A special-features wing of the Boston Globe called ‘Spotlight’ is stirred into working on something ‘Big’ by its new Editor-in-Chief. As the team sets its foot on a scandal involving a local Catholic Archdiocese, the team begins to understand the depth of the scandal and discovers its own depth in investigative intellect as it brings some shuddering facts out in the open.
Running Time:
123 min
Release date:
19 February 2016
Directed by:
Tom McCarthy
Produced by:
Blye Pagon Faust
Steve Golin
Nicole Rocklin
Michael Sugar
Written by:
Tom McCarthy
Josh Singer
Mark Ruffalo
Michael Keaton
Rachel McAdams
Liev Schreiber
John Slattery
Stanley Tucci
Brian d’Arcy James
Music by:
Howard Shore
Shot by:
Masanobu Takayanagi
Editing by:
Tom McArdle
Distributed by:
Open Road Films

What’s Hot

  • Spotlight is one of the rare gems that shows how pure cinema would look like, if brilliance is thrown in, even when an unruffled and simple approach to story-telling is adopted. Tom McCarthy relies more on driving the film through marked characters and the conversations they involve themselves in than on driving it through sensational sequences and he trumps monumentally in his feat.
  • The actors who play the entire ‘Spotlight’ team and its boss forge together a classic case of the contribution an ensemble effort of an apt casting can have on the magic a film can create! Led masterfully by the re-invented Michael Keaton (thanks to Inarritu’s Birdman), the towering performance of Mark Ruffalo ,who plays an inspiring go-getter Mike Rezendes, is especially noteworthy. The supporting roles of Rachel McAdams, Stanley Tucci and co. have their fare share of fine moments in the film.
  • Dialogues, conversations and revelations form the backbone of the film and credits to writers Tom McCarthy and Josh Singer for the idea of coming up with set pieces of persuasions among the main characters – Rezendes vs Garabedian; Robby vs his ‘influential’ golfing friend; Sacha vs past victims; conflict in approach between a fiery Rezendes & an experienced Robby etc. These work exceedingly well with the cuts Tom McArdle provides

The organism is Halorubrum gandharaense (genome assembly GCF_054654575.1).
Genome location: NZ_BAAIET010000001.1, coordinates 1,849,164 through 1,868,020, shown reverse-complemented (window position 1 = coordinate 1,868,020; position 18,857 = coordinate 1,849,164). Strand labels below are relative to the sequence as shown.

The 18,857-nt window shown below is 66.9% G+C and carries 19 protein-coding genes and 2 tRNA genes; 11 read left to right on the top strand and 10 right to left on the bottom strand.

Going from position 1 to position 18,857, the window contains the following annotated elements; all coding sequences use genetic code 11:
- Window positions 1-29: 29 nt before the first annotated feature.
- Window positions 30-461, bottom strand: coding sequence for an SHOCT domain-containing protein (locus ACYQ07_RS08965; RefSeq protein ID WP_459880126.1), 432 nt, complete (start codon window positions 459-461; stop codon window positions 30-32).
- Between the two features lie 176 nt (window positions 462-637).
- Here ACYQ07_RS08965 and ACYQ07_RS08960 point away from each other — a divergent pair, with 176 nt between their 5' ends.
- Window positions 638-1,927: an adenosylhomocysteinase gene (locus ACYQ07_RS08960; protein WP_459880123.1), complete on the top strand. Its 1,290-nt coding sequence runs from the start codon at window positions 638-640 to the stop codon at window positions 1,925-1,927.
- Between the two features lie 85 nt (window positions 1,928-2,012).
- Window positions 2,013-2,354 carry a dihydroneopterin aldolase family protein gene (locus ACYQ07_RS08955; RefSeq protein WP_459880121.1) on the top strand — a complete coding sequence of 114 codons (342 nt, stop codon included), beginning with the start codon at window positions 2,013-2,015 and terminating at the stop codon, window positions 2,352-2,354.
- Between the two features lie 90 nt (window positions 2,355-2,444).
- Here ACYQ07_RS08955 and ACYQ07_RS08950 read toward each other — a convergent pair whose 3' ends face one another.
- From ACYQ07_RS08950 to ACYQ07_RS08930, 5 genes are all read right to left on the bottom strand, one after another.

• Masanobu Takayanagi’s cinematography underplays to such an extent that, on the surface, the film might seem a bit low on production values. But, if you feel like you are in the Boston Globe office with the ‘Spotlight’ team, major credits go to the photography techniques adopted. In collaboration with Tom, there are some symbolisms too, added with the way the shots have been captured
  • For its apt efforts in casting, credits to the casting team led by Kerry Barden, Michaela Cheyn’s work with the Art department (the offices of Garabedian, Boston Globe, the court-rooms etc. )

What’s Not

  • This film effortlessly adopts a minimalist approach to film-making which the purists among us would tip our hats off for, but a word of caution for viewers who would seek ‘moments’ that pump adrenaline when they watch films. This one may not be for you.




Verdict Stamp

Spotlight charms effortlessly with its pure simplicity in film-making & unfurls the story behind one of the deepest scams unearthed in the Catholic system. The movie comes across as a fine example of how much value an apt, ensemble casting & characterisations and dialogues defined for the ones on it can add to our movie-watching experience!